Why does Caribbean literature frequently demand readers question dominant epistemologies? (10 points)Caribbean literature often time demands readers to question dominant epistemologies as a way for us to form a connection between what we already know and what we learn from the “outside world”. The outside world referring to things that are new, different and have no knowledge of. It forces readers to think about how much we don’t understand and don’t have access to. Whatever our knowledge is based on, it is already limited. Hence, what I may know, may make it hard for me to relate to a culture I know nothing about.

It also allows us to prove how valid our knowledge is.1A. Using one story from Kingston Noir and The Pagoda, explain how two writers illustrate your answer to question (20 points)An example from The Pagoda would be when readers discover that Lowe is actually passing as a woman and not a man. As I read, I had no knowledge on what was the reason for creating this new identity was. I was not familiar with what was happening in his country, China. Hence, why he migrated to Jamaica.

Without understanding the identity Lowe created for himself, I can no longer perceive the Caribbean as everyone having the same identity. I am forced to question why such things are happening throughout the novel. In the story “White Gyal With The Camera” reader’s question the epistemologies as well. If one is not aware of the political implications of Jamaica and how hard it is to achieve racial unity, it becomes difficult to understand why things are the way they are. One’s knowledge of the history of Jamaica is limited as they they do not know about the personal histories of people. If we don’t come from such history, we have no access.

2. Consider Stuart Hall’s claim that “We all write and speak from a particular place and time, from a history and a culture which is specific. What we say is always ‘in context,’ positioned” (234). Where and how do we see this play out in the form and content of Midnight Robber? Give one example of each (form and content) to support your answers. (25 points)It is not clear who tells the stories within the bigger story of this book. However, I would assume it is Granny Nanny because she is the one who controls and knows everything of the planet in which Tan Tan lives on.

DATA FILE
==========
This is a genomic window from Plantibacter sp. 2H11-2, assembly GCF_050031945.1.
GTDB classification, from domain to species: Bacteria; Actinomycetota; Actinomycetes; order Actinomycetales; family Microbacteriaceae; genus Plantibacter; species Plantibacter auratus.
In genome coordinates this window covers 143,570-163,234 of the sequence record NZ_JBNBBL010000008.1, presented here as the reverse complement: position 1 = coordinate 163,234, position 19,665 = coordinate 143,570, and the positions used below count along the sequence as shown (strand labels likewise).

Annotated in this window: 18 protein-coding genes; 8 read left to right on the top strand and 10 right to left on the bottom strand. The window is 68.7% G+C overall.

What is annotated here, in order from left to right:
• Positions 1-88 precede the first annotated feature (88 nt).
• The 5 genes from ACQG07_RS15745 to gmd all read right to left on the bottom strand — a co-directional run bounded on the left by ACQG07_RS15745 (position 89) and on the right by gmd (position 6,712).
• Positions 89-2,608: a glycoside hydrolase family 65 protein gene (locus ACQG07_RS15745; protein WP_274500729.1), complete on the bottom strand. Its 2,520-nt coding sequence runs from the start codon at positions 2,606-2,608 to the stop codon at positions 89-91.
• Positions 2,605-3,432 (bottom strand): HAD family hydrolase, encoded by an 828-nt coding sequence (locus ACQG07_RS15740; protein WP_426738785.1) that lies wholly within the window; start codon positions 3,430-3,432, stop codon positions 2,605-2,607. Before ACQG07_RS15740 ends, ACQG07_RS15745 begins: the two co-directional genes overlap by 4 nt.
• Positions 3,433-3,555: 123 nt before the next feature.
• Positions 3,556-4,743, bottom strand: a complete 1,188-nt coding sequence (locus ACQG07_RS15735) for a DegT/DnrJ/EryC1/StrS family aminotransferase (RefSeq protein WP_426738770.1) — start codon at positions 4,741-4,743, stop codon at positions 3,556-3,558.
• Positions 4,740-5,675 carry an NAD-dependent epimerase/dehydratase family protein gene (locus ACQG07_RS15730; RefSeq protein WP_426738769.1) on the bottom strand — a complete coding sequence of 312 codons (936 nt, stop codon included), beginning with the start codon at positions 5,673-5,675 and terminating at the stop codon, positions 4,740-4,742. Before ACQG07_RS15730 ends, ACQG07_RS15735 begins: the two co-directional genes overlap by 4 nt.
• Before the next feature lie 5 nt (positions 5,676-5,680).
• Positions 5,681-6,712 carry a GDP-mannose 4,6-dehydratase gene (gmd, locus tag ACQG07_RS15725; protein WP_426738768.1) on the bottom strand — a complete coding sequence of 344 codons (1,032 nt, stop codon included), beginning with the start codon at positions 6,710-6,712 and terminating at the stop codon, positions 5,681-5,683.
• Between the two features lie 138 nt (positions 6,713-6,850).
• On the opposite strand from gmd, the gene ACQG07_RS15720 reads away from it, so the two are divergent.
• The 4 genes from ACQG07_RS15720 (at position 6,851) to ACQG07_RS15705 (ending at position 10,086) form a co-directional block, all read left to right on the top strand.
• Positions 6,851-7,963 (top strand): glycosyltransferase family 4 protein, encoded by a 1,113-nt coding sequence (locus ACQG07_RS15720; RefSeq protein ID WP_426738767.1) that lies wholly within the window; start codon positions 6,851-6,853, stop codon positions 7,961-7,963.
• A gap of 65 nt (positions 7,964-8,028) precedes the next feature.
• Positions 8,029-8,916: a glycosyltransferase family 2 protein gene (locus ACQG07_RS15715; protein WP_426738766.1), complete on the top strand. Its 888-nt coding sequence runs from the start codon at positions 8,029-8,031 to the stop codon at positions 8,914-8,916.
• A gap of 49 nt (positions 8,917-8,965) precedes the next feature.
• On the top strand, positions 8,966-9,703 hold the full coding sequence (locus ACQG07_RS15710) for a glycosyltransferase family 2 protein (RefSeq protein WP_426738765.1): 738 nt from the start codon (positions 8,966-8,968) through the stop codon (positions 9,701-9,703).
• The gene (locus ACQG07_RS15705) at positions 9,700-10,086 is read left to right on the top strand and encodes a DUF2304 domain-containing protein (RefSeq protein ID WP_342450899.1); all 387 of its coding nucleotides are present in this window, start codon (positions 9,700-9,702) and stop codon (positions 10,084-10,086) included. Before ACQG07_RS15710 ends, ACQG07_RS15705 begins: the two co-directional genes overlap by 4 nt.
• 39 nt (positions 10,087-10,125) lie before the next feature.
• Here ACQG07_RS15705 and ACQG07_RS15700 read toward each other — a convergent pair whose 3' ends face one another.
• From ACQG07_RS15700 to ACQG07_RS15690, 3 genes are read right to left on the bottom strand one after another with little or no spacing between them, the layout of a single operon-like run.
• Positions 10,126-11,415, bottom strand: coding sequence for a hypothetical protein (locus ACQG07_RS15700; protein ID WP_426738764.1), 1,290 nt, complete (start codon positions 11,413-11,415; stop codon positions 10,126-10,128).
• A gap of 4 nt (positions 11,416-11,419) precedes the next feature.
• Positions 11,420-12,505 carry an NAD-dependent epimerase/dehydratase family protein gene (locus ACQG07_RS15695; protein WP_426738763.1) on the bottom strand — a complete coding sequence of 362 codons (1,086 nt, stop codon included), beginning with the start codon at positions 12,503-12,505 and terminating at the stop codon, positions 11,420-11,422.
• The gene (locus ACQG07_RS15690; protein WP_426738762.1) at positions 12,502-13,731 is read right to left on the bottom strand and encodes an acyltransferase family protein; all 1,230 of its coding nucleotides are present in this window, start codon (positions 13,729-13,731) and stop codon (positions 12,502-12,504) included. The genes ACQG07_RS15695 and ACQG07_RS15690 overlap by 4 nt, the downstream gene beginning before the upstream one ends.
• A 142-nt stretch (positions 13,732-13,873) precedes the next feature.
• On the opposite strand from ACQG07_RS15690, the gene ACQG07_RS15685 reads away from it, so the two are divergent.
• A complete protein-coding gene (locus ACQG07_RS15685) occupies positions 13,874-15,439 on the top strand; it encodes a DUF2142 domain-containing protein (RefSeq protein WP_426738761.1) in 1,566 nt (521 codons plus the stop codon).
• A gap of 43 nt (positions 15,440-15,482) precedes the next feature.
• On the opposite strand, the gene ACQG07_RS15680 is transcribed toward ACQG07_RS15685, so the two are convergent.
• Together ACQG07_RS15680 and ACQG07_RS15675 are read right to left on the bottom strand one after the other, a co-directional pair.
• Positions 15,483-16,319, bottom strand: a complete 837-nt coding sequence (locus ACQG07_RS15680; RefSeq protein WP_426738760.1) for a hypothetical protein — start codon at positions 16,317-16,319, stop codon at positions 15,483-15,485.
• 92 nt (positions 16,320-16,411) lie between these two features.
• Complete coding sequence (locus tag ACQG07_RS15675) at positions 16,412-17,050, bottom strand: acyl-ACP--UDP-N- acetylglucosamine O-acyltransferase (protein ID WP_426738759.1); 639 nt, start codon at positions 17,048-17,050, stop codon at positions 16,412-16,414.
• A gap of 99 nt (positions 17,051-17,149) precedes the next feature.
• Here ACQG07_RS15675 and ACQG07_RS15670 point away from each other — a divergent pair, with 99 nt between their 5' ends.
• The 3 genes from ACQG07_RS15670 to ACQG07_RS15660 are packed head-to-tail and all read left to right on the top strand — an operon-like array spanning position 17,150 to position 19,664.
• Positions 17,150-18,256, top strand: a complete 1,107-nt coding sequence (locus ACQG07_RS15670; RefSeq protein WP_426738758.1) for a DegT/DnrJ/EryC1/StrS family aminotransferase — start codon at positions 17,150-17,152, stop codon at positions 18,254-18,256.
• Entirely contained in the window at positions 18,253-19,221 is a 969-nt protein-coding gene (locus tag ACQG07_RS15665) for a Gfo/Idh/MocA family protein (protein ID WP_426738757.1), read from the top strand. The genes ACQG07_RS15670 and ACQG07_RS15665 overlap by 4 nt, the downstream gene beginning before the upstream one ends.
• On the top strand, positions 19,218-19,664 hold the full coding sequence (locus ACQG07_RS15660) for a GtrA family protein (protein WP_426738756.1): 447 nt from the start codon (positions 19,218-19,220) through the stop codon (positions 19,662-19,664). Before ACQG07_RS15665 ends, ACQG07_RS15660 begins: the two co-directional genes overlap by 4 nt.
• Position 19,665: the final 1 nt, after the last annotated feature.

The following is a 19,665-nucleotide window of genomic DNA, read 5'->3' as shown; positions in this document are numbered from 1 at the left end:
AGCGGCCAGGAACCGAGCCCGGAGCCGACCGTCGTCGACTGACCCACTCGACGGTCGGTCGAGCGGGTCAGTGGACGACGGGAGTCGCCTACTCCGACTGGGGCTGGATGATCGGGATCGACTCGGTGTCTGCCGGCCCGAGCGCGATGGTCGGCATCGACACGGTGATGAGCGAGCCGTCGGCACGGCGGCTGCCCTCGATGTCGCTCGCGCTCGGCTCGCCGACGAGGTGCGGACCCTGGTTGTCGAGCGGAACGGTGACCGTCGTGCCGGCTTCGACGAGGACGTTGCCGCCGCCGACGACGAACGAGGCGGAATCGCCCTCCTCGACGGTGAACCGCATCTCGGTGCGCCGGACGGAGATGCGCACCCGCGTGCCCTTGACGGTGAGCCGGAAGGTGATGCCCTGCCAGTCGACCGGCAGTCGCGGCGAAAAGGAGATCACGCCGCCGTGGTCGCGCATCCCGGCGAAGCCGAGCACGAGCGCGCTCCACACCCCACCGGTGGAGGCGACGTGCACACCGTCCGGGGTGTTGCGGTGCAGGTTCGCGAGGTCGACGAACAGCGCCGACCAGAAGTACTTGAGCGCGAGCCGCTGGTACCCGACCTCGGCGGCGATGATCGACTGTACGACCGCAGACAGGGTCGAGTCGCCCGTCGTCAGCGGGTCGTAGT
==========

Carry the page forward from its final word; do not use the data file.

The stories she tells is always positioned and contextualized. It signifies the culture and tradition of the African Diaspora. The folktales are a way for her to recreate the experiences of her history. Thus, Granny Nanny will always speak from this time and place because it is all she knows.

It is what shaped her own experiences and life. She then transfers this knowledge and Tan Tan now speaks from this place. It is what she is exposed to. The form of the book is not an obvious one as it does not tell a story through pictures or diagrams. However, the way the text is written does force you to think about who is speaking and how difficult it is for that person to speak. For example, when Abitefa speaks, her words are bold. The way it is written, shows outsiders looking in that it is different but we don’t exactly know why. However, the author does this on purpose because not everything is suppose to be told to us.

Because they speak from this particular time and what they say is positioned, they must keep some of what they know and keep the readers away from the meaning and choices they make.3. In Soucouyant, what is the significance of the story Meera tells about the graduation party? How does this section shed light on two other parts of the novel? (25 points)The story of the graduation party that Meera told signifies how different she is from the other students. She is the only colored in the group of conversation and the white students begin to point out things they perceive as negative about people of the same race as Meera. They don’t seem too happy that Meera has gained a scholarship because they don’t think she is good enough compared to them.  They made fun of the race as one prankster “did himself up in shoe polish and knocked on the wandering lady’s door, pretending to be a relative and demanding that she cook him a big old meal of grits and gumbo”(168). The story signifies the ridicule and oppression the black race and culture faced in past history.

It was a way for her to bring these memories forward and emphasize how the whites view the history of her race. This sheds light on the many different times Adele faced discrimination. As she entered a restaurant, she was kicked out because she is a black women. Multiple of men began to approach her as a prostitute (50). These stories also coincide with the section of the book when Adele and her husband go on a honeymoon and come back to their apartment destroyed. The white neighbors denied that they were the ones using their apartment while they were gone and afterwards, destroyed it.